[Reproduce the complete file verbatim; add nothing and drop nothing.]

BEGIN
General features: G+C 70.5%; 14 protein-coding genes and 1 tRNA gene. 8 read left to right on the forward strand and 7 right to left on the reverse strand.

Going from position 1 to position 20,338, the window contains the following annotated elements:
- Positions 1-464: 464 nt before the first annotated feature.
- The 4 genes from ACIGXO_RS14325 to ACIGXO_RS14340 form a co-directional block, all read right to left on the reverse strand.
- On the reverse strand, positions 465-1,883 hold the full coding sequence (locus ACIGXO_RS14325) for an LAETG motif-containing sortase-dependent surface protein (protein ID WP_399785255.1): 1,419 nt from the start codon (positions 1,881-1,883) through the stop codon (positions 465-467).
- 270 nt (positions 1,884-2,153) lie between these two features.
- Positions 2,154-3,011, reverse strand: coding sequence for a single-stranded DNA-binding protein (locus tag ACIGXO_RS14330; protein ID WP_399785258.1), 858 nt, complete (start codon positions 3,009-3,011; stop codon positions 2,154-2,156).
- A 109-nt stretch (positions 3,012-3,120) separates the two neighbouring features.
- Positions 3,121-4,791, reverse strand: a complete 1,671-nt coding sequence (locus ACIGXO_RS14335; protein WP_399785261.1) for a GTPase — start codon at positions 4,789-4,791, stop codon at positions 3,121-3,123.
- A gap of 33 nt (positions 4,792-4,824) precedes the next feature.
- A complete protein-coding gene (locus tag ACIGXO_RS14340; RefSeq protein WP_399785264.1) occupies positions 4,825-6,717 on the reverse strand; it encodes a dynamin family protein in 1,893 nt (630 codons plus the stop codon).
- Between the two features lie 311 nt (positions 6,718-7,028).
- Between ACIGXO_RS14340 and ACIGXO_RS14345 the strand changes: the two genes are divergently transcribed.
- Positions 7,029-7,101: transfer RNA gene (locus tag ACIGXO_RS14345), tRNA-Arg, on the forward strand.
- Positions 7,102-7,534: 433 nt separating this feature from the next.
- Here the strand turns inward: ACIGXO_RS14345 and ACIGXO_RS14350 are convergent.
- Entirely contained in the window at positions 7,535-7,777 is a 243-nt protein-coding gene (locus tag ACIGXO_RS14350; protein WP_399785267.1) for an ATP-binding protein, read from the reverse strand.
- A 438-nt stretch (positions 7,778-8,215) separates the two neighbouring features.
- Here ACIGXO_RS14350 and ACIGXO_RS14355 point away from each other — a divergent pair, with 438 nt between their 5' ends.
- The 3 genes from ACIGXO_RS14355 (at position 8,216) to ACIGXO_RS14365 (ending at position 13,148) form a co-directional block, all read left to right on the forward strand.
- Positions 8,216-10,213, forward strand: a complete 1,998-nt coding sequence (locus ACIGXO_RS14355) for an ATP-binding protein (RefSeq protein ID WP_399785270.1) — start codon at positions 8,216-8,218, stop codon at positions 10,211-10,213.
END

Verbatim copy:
General features: G+C 70.5%; 14 protein-coding genes and 1 tRNA gene. 8 read left to right on the forward strand and 7 right to left on the reverse strand.

Going from position 1 to position 20,338, the window contains the following annotated elements:
- Positions 1-464: 464 nt before the first annotated feature.
- The 4 genes from ACIGXO_RS14325 to ACIGXO_RS14340 form a co-directional block, all read right to left on the reverse strand.
- On the reverse strand, positions 465-1,883 hold the full coding sequence (locus ACIGXO_RS14325) for an LAETG motif-containing sortase-dependent surface protein (protein ID WP_399785255.1): 1,419 nt from the start codon (positions 1,881-1,883) through the stop codon (positions 465-467).
- 270 nt (positions 1,884-2,153) lie between these two features.
- Positions 2,154-3,011, reverse strand: coding sequence for a single-stranded DNA-binding protein (locus tag ACIGXO_RS14330; protein ID WP_399785258.1), 858 nt, complete (start codon positions 3,009-3,011; stop codon positions 2,154-2,156).
- A 109-nt stretch (positions 3,012-3,120) separates the two neighbouring features.
- Positions 3,121-4,791, reverse strand: a complete 1,671-nt coding sequence (locus ACIGXO_RS14335; protein WP_399785261.1) for a GTPase — start codon at positions 4,789-4,791, stop codon at positions 3,121-3,123.
- A gap of 33 nt (positions 4,792-4,824) precedes the next feature.
- A complete protein-coding gene (locus tag ACIGXO_RS14340; RefSeq protein WP_399785264.1) occupies positions 4,825-6,717 on the reverse strand; it encodes a dynamin family protein in 1,893 nt (630 codons plus the stop codon).
- Between the two features lie 311 nt (positions 6,718-7,028).
- Between ACIGXO_RS14340 and ACIGXO_RS14345 the strand changes: the two genes are divergently transcribed.
- Positions 7,029-7,101: transfer RNA gene (locus tag ACIGXO_RS14345), tRNA-Arg, on the forward strand.
- Positions 7,102-7,534: 433 nt separating this feature from the next.
- Here the strand turns inward: ACIGXO_RS14345 and ACIGXO_RS14350 are convergent.
- Entirely contained in the window at positions 7,535-7,777 is a 243-nt protein-coding gene (locus tag ACIGXO_RS14350; protein WP_399785267.1) for an ATP-binding protein, read from the reverse strand.
- A 438-nt stretch (positions 7,778-8,215) separates the two neighbouring features.
- Here ACIGXO_RS14350 and ACIGXO_RS14355 point away from each other — a divergent pair, with 438 nt between their 5' ends.
- The 3 genes from ACIGXO_RS14355 (at position 8,216) to ACIGXO_RS14365 (ending at position 13,148) form a co-directional block, all read left to right on the forward strand.
- Positions 8,216-10,213, forward strand: a complete 1,998-nt coding sequence (locus ACIGXO_RS14355) for an ATP-binding protein (RefSeq protein ID WP_399785270.1) — start codon at positions 8,216-8,218, stop codon at positions 10,211-10,213.